I then reminded him of December 1958 when I’d gone out with Bill Rountree on a trip around the Middle East. We’d ended up in Baghdad and had been attacked by a mob and so on. Before we’d gone on to Baghdad, we had visited both Hussein and Nasser, who had warned us not to go, that if we went we were going into a trap and so on. Bill and I went, anyway. Although we had recommended we not continue the trip to Baghdad, Loy Henderson who was in charge at the time – [Secretary of State John Foster] Dulles was sick and [Under Secretary of State Christian] Herter wasn’t there — said we had to go and we went and almost lost our lives.
So I reminded the King of this and said, “You know, we didn’t take your advice then, and Bill Rountree wished we had when we got there. Maybe this is one of those times, Your Majesty, that we should think about a way to avoid having Sisco come. We could come up with a very good public relations rationale. We could get him sick. There are all kinds of things we can do and just postpone the visit.”
He said, “I shall regard Sisco’s not coming as a deliberate personal insult and I shall consider you responsible.”
…Which the U.S. ignores
So I went back to the embassy with that and communicated all this to Joe and to Washington and made a recommendation that Joe not come under the circumstances. Because I didn’t think the King was effectively in charge of the situation and even if he tried to be in charge that he would succeed.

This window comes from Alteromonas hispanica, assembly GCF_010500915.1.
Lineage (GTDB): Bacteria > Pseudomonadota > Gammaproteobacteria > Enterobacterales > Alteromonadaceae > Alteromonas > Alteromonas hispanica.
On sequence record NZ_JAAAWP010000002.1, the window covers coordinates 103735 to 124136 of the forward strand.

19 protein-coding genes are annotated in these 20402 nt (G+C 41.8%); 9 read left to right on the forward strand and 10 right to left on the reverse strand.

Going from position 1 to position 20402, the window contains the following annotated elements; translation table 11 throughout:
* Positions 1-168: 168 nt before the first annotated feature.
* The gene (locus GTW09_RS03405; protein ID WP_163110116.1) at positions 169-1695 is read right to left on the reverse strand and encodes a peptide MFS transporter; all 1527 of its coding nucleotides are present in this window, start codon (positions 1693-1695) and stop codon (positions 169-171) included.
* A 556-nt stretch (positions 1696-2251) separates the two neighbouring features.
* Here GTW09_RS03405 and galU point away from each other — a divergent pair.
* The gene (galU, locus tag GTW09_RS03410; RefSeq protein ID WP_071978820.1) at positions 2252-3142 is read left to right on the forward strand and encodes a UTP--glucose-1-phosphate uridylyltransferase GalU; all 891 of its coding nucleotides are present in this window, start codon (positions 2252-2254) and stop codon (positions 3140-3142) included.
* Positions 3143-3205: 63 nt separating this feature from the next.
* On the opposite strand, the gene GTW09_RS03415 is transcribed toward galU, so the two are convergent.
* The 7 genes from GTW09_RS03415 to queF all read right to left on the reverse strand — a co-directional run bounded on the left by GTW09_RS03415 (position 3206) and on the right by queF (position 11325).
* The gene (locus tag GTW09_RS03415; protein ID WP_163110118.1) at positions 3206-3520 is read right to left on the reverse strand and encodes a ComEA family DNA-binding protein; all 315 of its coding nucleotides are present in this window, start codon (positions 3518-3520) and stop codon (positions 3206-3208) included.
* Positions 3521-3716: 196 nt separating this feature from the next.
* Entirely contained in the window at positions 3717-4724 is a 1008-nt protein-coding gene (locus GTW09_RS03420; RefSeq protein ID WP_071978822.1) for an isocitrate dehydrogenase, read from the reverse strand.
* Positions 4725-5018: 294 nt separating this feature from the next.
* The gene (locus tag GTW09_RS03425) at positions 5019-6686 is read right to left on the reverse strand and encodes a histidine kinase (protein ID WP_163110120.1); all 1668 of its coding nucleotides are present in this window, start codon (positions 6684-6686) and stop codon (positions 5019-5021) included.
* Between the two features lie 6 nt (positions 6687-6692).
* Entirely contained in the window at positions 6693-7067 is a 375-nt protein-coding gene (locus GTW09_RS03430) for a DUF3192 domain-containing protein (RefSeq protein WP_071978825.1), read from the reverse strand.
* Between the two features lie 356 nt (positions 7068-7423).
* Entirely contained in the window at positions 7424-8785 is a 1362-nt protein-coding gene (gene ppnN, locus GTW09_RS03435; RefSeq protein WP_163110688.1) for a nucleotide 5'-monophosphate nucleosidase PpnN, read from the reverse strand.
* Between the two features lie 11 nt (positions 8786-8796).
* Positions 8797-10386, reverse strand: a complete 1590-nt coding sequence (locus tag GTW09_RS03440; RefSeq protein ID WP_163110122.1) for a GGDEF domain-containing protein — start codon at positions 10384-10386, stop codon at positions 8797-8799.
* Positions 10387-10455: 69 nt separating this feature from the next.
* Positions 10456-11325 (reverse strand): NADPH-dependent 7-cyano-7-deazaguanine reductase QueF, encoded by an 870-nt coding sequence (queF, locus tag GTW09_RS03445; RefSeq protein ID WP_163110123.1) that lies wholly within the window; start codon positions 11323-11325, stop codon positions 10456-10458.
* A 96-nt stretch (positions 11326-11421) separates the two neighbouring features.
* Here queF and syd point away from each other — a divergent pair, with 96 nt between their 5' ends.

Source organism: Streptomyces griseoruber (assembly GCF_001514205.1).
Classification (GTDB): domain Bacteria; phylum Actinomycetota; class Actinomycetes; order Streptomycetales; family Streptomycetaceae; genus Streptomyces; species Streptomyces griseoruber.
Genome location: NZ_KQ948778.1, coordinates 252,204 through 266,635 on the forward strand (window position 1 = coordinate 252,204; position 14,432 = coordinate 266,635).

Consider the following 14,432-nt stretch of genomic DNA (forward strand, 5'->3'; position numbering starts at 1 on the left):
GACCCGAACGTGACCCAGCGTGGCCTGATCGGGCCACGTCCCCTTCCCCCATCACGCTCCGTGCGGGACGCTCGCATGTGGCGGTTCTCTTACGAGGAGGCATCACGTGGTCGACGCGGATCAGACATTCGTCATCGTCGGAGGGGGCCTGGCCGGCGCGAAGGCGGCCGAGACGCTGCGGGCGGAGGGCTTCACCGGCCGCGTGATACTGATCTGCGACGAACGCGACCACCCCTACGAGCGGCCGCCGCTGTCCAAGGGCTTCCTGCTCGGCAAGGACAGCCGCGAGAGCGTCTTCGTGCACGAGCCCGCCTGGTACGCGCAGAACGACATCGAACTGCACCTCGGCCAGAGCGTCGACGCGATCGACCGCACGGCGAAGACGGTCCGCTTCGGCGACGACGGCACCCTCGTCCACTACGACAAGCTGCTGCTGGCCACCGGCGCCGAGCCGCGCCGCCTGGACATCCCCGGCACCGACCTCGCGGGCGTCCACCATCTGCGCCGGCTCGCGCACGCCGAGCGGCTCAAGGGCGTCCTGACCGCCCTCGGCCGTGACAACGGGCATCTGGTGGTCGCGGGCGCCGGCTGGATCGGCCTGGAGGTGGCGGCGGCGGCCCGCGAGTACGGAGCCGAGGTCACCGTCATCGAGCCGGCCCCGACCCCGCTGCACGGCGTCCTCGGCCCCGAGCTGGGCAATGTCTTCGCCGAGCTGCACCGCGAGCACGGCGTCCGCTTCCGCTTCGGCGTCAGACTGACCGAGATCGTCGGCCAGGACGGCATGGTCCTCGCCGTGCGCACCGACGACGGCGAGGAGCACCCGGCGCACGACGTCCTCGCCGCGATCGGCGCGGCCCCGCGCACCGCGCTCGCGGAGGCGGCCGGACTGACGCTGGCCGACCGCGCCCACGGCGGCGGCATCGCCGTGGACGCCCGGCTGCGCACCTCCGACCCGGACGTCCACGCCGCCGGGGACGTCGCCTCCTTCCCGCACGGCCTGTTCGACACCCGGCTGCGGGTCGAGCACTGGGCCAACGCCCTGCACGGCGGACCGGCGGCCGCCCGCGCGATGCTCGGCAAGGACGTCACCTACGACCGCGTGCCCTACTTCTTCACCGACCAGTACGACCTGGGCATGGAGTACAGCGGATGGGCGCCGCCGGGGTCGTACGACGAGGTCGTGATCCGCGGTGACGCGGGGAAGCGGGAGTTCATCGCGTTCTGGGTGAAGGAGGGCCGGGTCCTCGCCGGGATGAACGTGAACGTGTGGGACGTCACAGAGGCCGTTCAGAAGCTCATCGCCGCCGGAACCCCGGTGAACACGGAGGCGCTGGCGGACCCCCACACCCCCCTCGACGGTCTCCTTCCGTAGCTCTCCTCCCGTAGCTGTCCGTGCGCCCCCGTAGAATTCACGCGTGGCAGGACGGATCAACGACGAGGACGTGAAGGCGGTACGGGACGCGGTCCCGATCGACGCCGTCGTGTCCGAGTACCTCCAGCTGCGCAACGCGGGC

Given what the mob had just done, we did not know what would happen if he came. I thought Joe’s life would be in danger, and not only Joe’s life, but the whole American community would be in danger. It was just too easy to cut our losses, in other words….
I sent word back to the Department — Joe concurred in it, Wally Barbour concurred in it — and the Department agreed that I should say Mr. Sisco had unavoidably been forced to postpone his visit and would not be coming. An illness or something like that — I’ve forgotten now the rationale. Perfectly good one. I was told to communicate that to the King the next day.
So I had that message and written out and called up the palace and spoke to Zaid Al-Rifai, Chief of the Royal Diwan. He said, “His Majesty is not available and he has asked me to take any message that you may have. What can I do for you?”
I said, “This is for His Majesty’s ears only and I’d really like to see him. I think it is terribly important for our two countries.”